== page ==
In a vaguely Medieval setting with some limited magic, how would an underwater city handle sewage?

Sanitation was one of the biggest limiting factors in the growth of human cities, and being under water is going to make the usual ways of removing sewage less feasible.

Some points:

  • These cities are built in areas of weak currents.
  • Magic exists but isn't all powerful.
  • Magically creating currents on a city scale would cost more then the rulers can/want to spend.
  • The inhabitants can breathe water and are mostly humanoid.
  • Technology is limited to both the time and the limitations of working with extremely limited metal usage.
  • This city has defences that would interfere with usual flow of water. There are other, hostile cities. Walls, wall-roofing and other defensive obstructions are present.
  • 6
    $\begingroup$ One imagines it would work exactly the same way fish currently "handle" their sewage. Or the way air-breathers "handle" their carbon dioxide output. One organism's output is another organism's input. Your city will be a bit hazy from the algae. $\endgroup$
    – user535733
    Commented May 21, 2019 at 13:40
  • 1
    $\begingroup$ How did actual medieval cities handle sewage? Let's say, for example, medieval London. $\endgroup$
    – AlexP
    Commented May 21, 2019 at 13:47
  • $\begingroup$ @AlexP as far as I understand, the sewage was dumped into the river by the way of the open and closed ditches. The river went out to the sea, it didn't bother population much after that. This system relies on strong currents and gravity assist. $\endgroup$
    – Cumehtar
    Commented May 21, 2019 at 13:58
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    $\begingroup$ (a) Are you asking only about sewage, or all forms of sanitation? (the latter might be too broad, so I'm hoping for the former). (b) How many people, on average, are in a city? (c) How far underwater are they? Please measure from water surface to the ground. (d) A weak current is mighty powerful when a lot of water is involved. What, exactly, is a "weak current?" (e) Most natural water isn't all that clean to begin with. After all, fish poop when they need to, current or not. How "clean" must the water be? Said another way, how much sewage/sanitation are we moving and why? $\endgroup$
    – JBH
    Commented May 21, 2019 at 16:38
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    $\begingroup$ Possible duplicate of Atlantis and Sewage $\endgroup$
    – Willk
    Commented May 22, 2019 at 21:12

3 Answers 3


Bottom feeders

A bottom feeder is an aquatic animal that feeds on or near the bottom of a body of water... In the aquarium, bottom feeders are popular as it is perceived that they will clean the algae that grows in the tank. Generally, they are only useful for consuming the extra (fresh) food left by overfed or clumsy livestock https://en.wikipedia.org/wiki/Bottom_feeder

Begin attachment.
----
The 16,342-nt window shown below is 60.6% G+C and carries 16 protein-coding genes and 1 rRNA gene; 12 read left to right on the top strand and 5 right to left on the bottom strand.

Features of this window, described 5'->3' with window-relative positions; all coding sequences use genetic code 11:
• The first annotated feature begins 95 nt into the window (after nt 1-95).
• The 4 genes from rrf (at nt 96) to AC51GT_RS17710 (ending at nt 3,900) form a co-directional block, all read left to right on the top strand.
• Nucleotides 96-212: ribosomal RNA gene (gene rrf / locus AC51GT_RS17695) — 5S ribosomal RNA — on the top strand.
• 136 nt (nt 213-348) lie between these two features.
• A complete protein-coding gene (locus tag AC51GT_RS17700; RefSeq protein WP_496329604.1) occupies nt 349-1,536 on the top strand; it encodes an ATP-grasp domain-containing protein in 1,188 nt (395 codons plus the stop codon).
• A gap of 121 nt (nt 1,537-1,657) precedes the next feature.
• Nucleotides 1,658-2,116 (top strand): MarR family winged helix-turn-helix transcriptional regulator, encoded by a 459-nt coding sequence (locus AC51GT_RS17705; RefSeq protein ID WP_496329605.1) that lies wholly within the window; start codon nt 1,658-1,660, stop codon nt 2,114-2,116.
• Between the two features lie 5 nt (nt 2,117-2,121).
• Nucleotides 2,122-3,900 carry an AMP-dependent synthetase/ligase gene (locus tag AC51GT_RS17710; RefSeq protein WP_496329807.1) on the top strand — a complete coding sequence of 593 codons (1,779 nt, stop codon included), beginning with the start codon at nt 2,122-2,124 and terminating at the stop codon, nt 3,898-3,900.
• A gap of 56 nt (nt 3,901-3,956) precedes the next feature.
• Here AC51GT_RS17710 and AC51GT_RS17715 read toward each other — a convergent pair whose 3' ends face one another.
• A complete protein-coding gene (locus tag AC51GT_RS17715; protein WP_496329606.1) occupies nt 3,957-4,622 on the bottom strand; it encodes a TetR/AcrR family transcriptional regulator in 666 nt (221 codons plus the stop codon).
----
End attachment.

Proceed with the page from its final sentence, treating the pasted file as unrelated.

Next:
Algae will consume excreta. Bottom feeders will consume the algae. They will also dispose of food waste. Humans can eat many of the bottom feeders but must of course maintain stocks.

  • $\begingroup$ So, farming and animal husbandry? ) $\endgroup$
    – Cumehtar
    Commented May 21, 2019 at 14:31
  • $\begingroup$ You actually mean detritivore, which is one specific type of bottom feeder. There are many bottom feeders that won't eat garbage, such as many of the "clean" fish that people like to eat: halibut, flounder, plaice, sole, cod, haddock, bass, grouper, carp, and bream (snapper). $\endgroup$ Commented May 23, 2019 at 13:42

Two factors are important here

  • one, there are consistent currents, strength is less important than consistency.
  • two, sea floors are not, generally, flat on a large scale.

Taken together this means that getting sewage downhill and/or down current away from a city should be possible and even practical making it "someone else's problem" which is what medieval cities traditionally did and to some extent what we still do to this day.

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    $\begingroup$ A gentle, consistent breeze will rapidly disperse even the most malodorous of smells, but occasional gusts in an otherwise dead calm will leave you pinching your nose. $\endgroup$
    – Joe Bloggs
    Commented May 21, 2019 at 15:20

Most people pee while swimming anyway, and from working at a pool that had 2000+ patrons most people do not not mind swimming in literal piss water. Poo on the other-hand tends to turn people off while swimming. Perhaps a siphon type system can be rigged up, no magic required, just poo into a constantly sucking pipe, or a pipe that requires a few actuation of a hand/ foot pump to create the suction. The pipes can lead out of the area, or into a deep sea crevice. Out of sight out of mind, especially for the medieval types.


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